Press | Published on 1st May 2017

How can we solve the heating industry skills shortage?

Whilst the industry may evolve and develop as needs change, the fundamental need for a home to have heat and hot water will remain the same. This may very well be the reason you joined the profession- ‘job for life there’ came the advice when you were pondering over your future choices, and it seems you were wise to listen.

In at number 7 on the list of ‘Top 10 Industries that will never go away’ is ‘Professional Services’ under which the Heating and Plumbing industry fall. Simply because we support a basic household need- heat and hot water.

The Federation of Master Builder’s State of Trade Survey for Q4 2016 shows that:

‘The growth in overall workloads slowed for the second consecutive quarter, but remained positive for the fifteenth consecutive quarter. ‘

So despite 2016 being forever known as BREXIT 2016, the SME construction (in which plumbing and heating fall) sector continued to show resilience in the final months of the year.

Reassuring news for us all I am sure. Now comes the crunch….

The FMB’s report also found that 41% of construction SMEs are struggling to recruit plumbers. That’s a staggering number, and with the average age of RGE’s resting at 44, one that we can’t ignore.

The UK’s heating industry is globally respected, but the only way for us to be able to continue to compete internationally, increase productivity and develop new technologies that work, is to maintain our workforce. One way we can increase the skills within our industry is to invest in apprenticeships. But simply offering apprenticeships is not enough we need to attract young people to fill these roles and that is a more difficult proposition.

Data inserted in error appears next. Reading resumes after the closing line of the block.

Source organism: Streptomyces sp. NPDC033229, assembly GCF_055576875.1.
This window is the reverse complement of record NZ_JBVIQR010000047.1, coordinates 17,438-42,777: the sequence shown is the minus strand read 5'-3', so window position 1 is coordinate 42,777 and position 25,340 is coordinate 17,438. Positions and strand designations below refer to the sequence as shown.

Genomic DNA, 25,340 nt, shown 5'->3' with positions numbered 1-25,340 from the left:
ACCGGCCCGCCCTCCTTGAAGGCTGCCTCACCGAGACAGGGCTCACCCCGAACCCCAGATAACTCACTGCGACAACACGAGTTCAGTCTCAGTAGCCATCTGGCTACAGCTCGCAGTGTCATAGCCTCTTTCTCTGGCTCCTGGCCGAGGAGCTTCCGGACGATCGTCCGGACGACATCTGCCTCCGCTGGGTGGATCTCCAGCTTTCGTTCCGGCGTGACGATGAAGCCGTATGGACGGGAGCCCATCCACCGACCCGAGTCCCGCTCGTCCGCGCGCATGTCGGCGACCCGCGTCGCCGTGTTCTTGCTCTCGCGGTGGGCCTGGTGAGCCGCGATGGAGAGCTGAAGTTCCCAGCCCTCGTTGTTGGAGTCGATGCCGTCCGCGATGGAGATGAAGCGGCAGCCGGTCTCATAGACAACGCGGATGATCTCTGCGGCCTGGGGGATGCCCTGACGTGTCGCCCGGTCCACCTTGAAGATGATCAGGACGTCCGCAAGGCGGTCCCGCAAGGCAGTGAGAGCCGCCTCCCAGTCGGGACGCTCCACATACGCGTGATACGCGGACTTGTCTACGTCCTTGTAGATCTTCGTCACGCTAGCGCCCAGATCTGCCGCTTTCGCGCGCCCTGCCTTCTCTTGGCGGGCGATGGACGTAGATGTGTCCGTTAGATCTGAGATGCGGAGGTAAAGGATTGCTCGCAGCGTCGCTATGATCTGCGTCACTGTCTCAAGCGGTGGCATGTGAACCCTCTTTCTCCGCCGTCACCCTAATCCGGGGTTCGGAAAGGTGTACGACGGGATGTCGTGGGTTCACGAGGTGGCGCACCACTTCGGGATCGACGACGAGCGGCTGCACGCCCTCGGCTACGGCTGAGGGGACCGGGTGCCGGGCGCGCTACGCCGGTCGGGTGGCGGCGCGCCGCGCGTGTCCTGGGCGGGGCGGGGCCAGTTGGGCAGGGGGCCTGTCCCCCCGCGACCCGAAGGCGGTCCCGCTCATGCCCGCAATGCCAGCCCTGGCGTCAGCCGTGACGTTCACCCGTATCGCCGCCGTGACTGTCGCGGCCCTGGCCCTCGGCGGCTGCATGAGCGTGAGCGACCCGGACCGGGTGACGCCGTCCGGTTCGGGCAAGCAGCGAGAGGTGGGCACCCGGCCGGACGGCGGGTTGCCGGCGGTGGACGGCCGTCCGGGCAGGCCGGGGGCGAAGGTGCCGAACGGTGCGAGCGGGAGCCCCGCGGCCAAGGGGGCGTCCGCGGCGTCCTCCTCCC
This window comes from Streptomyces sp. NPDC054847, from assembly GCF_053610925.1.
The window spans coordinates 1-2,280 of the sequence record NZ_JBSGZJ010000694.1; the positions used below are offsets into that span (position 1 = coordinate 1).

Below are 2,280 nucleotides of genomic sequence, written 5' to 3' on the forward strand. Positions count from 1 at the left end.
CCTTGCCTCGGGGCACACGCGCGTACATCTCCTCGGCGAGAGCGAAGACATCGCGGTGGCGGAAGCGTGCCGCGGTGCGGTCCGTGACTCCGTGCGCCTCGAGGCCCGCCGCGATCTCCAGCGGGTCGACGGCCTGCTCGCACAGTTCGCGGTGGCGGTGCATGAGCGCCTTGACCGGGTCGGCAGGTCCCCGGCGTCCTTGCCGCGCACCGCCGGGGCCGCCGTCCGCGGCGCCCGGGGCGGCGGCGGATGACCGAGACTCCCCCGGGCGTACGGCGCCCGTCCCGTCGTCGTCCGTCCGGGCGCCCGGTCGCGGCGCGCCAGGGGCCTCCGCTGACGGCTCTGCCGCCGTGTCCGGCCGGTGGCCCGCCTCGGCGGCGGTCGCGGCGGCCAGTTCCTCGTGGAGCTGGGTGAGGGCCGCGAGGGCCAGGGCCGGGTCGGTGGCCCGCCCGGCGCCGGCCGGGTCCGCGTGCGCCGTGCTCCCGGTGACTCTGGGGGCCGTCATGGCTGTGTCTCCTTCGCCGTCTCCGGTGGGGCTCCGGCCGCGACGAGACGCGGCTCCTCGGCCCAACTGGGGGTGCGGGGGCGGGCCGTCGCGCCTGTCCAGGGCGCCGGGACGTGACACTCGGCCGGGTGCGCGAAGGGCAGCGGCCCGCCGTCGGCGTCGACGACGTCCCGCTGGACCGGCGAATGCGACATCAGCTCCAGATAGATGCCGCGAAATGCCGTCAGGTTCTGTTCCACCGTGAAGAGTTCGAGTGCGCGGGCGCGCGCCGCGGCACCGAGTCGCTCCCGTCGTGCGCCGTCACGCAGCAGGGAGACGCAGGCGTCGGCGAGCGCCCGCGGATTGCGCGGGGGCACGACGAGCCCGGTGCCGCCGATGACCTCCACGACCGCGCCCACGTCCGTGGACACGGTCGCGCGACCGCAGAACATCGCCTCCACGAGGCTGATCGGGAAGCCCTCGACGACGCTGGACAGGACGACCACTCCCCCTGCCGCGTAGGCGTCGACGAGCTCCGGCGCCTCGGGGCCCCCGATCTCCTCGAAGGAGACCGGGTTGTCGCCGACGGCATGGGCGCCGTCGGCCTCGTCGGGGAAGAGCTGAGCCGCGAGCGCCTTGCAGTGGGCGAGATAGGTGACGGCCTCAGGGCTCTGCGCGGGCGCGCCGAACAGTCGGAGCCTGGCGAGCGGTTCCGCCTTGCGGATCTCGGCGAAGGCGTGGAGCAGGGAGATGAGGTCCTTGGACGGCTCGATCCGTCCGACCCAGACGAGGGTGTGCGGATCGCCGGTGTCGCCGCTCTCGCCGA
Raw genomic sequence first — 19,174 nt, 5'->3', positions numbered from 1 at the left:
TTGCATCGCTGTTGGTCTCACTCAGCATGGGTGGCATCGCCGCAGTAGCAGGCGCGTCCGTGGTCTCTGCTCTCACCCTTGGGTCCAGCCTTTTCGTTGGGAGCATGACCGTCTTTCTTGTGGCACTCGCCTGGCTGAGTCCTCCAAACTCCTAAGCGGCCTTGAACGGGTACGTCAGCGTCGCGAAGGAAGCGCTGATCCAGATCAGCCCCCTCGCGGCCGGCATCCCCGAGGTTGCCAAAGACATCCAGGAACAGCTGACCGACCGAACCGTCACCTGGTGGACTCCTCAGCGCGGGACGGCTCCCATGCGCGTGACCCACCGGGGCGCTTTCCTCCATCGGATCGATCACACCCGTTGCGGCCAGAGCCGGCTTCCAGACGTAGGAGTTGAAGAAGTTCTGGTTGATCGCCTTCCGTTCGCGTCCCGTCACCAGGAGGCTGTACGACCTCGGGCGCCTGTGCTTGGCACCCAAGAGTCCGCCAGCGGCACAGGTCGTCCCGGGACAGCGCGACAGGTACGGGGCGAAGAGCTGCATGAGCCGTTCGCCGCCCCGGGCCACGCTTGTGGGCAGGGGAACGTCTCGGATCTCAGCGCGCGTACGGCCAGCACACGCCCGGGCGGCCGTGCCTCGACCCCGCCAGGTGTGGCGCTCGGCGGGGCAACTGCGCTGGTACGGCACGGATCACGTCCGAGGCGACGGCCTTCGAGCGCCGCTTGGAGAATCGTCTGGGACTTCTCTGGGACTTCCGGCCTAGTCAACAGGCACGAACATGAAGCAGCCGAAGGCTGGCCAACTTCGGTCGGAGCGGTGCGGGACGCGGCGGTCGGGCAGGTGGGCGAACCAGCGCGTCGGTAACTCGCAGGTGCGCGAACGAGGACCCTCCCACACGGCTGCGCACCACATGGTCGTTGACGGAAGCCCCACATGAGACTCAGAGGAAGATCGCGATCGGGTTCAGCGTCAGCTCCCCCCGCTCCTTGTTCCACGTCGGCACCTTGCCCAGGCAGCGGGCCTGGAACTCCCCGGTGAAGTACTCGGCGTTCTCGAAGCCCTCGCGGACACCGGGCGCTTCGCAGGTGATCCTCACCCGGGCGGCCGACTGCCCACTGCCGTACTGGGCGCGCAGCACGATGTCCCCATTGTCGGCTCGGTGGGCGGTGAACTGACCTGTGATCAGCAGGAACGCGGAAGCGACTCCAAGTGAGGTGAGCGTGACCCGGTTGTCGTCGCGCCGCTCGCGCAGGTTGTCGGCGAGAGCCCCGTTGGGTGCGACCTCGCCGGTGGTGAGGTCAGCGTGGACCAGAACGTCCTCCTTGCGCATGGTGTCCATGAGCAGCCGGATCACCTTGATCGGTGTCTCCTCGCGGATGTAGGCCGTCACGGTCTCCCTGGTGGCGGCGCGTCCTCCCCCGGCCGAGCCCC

We need to change the ‘status’ of the qualification compared to a degree  – apprenticeships must not be seen as the ‘poor relation’ to university, they offer an effective way to ‘learn and earn’ at the same time.

The Governments new Apprentice Levy aims to increase the quality and quantity of apprenticeships in England, reaching three million starts in 2020. In April this year, the way the Government funds apprenticeships in England changed.

Some employers are now required to contribute to a new apprenticeship levy from April 2017 and there were also changes to the funding for apprenticeship training for all employers.

The apprenticeship levy requires all employers in the UK, with a pay bill over £3 million each year, to make an investment into apprenticeships at the rate of 0.5 per cent of the annual pay bill. However, there will be a levy allowance of £15,000 that is offset against the levy so it would only be payable if the business pays more than £3 million per annum. Those Employers can then benefit from this investment by training apprentices.

The proposed funding system came into effect on May 1, 2017. The initiative is designed to be supportive of employers who want to deliver training to apprentices. It will enable employers to directly design and deliver the content of the 'off the job' training making sure it includes everything they think it should. It is hoped that employers who become providers can also help improve the quality of apprenticeships by widening the market and increasing the options for delivering high-quality training that will raise professional standards in the industry.

The impact these proposed changes will have is yet to be seen but HHIC hope that young people will continue to enter the industry via an apprenticeship. As an industry we are facing severe skills shortages and apprenticeships offer a way for businesses to up skill their workforce and bridge the gap.

The HHIC will be working across the industry to ensure that this message gets to where it is needed. There are also

Did you start off as an apprentice? Or perhaps you have taken one on. If you have a story to tell about joining the industry via an apprenticeship we’d love to hear from you. Get in touch laurah@eua.org.uk